Our Inspiration

Tilly Lockey lost both her hands at age 15 months. But when you watch her videos, you don’t feel any sense of loss. What you see is a bright, happy teenager with unlimited potential.

Much of that is a credit to her and her family. But as she says in this video, having cool bionic arms helps.

Our Mission

The Bionic Revolution is here. It is already improving the lives of those who have lost physical or neurological abilities to accident, disease, or genetic disorders.

Our goal is to educate people about the latest bionic technologies available to them. We’re also trying to build public support for expanded insurance coverage to help pay for these solutions.

Key Resources

The following pages provide quick access to resources of special interest:

State of Bionic Technologies

Below-the-Elbow Arms/Hands

Much of the required technology is already on the market. There is also an explosion of new devices, which is finally helping to lower prices. We’re also seeing new financing options for the first time, with the ability to purchase with monthly payments.

But we still need expanded government and insurance coverage to give those with limb differences the technology they deserve.

Above-the-Elbow Arms/Hands

The core technology exists in laboratories or field trials. And there are a few above-the-elbow bionic arms commercially available. That’s the good news.

The main problem is high costs. The only ones who can currently afford these devices are military veterans through the VA. They certainly deserve them, but we need to find a way to broaden coverage to include the general public.

Bionic Legs

Bionic legs consist mainly of bionic knees and ankles. These are available commercially and do a fantastic job of improving mobility while reducing the stress on other joints.

New technology breakthroughs like mind-control and sensory feedback are also starting to make their way into these devices.

The problem again is one of costs. We have to find a way to make these wonderful devices available to all.

Latest Technology Articles

Current Partial Hand Prosthesis Options

Want a quick list of the current partial hand prosthesis options? For your convenience, this page shows you each of the options that we’ve reviewed, along with links to the full review.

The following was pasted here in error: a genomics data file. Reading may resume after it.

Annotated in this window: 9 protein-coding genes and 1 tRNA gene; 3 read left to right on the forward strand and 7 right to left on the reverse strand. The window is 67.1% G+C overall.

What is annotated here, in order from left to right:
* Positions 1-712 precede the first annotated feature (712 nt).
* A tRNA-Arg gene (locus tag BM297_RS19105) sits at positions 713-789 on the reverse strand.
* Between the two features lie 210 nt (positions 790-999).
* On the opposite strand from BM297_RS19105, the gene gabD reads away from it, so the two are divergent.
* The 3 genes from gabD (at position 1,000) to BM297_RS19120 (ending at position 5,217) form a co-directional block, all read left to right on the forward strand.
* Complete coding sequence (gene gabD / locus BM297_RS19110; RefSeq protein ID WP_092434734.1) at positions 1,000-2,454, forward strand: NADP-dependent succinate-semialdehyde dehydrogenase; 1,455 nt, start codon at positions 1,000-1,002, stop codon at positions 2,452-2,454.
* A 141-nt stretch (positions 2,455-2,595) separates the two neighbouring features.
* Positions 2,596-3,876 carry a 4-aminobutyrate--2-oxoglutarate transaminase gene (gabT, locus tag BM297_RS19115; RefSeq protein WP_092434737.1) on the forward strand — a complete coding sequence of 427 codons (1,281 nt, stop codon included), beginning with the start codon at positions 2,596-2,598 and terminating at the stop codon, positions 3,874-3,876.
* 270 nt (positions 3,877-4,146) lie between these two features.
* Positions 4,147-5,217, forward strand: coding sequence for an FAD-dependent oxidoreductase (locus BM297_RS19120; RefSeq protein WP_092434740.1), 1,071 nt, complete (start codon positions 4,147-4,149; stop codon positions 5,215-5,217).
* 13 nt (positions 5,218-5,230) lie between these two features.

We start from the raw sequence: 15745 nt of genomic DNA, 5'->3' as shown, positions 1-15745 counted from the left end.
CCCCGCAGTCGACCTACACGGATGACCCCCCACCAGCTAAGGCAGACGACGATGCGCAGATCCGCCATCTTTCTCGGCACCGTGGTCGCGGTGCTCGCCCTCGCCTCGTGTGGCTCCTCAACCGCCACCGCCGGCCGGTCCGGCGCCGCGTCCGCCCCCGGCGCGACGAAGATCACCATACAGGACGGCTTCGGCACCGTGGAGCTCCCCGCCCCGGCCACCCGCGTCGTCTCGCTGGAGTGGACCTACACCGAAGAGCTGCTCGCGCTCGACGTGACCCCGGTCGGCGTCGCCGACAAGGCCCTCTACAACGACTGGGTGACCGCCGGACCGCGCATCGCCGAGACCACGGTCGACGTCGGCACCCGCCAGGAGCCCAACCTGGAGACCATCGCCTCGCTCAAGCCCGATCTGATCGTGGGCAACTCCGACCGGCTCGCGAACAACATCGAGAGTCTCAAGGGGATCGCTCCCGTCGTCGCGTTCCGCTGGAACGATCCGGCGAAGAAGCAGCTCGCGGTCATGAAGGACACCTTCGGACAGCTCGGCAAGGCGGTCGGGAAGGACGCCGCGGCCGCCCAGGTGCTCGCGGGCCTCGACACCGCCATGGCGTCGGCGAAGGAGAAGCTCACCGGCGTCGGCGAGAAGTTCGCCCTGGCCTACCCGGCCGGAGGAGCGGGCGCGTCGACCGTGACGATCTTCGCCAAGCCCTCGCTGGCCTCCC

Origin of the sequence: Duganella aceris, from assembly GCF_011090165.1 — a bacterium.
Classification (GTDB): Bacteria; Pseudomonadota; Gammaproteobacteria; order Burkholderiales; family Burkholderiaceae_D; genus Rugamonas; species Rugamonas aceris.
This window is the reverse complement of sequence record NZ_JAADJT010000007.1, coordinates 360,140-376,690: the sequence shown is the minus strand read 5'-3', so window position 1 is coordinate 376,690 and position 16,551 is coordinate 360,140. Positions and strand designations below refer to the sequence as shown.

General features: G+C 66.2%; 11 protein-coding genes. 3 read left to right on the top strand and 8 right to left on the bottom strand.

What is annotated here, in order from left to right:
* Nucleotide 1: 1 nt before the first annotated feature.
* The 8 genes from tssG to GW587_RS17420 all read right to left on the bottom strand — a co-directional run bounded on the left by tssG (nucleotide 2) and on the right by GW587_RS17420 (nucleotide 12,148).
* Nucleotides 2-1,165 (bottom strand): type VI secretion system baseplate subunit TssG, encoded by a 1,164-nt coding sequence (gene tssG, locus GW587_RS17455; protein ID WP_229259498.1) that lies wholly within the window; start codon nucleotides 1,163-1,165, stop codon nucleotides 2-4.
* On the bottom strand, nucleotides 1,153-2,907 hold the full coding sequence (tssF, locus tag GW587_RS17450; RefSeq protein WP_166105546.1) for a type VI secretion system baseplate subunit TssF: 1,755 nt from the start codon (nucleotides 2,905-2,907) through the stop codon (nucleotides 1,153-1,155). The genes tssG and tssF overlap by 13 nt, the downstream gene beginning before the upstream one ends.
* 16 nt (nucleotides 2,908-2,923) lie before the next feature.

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Mechanical Partial Hand Prostheses

Partial hand amputations account for nearly 2/3 of all upper limb amputations. Bionic partial hand prostheses are ideal for these situations, but they’re also very expensive. Hi-tech body-powered and ratcheting mechanical prostheses, by comparison, are much more affordable.

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Vincent Partial 3 Hand

Based on the limited information we have, the Vincent Partial 3 seems to be a highly advanced bionic partial hand. It apparently includes an option for pressure sensors, which makes it unique among bionic partial hands.

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Ossur i-Digits

Nearly 2/3 of upper limb amputations involve finger or partial hand loss. Ossur’s i-Digits line of products provides one of the few bionic options to meet this need. Based on i-Limb technology, i-Digits offers myoelectric control over anywhere from 1…

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Ossur Proprio Foot/Ankle With Microprocessor

Ossur’s Proprio Foot was originally launched in 2006 and was the first microprocessor foot/ankle system on the market. It has since been updated multiple times and includes many of the advanced features found in other foot/ankle systems.

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Blatchford Elan Foot/Ankle With Microprocessor

Blatchford’s Elan Foot is another worthy competitor in the microprocessor foot/ankle market. Its ability to automatically adjust both dorsiflexion and plantarflexion resistance on each step produces a smooth gait on many different types of terrain, including ramps, slopes, and stairs.

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Bionic Groundbreakers

Master Innovators in Bionic Limbs

The innovators featured in this post are all accomplished scientists, engineers, and/or inventors. They have all made significant contributions to the advancement of bionic limbs. But what makes them truly special is their passion to improve the lives of those…

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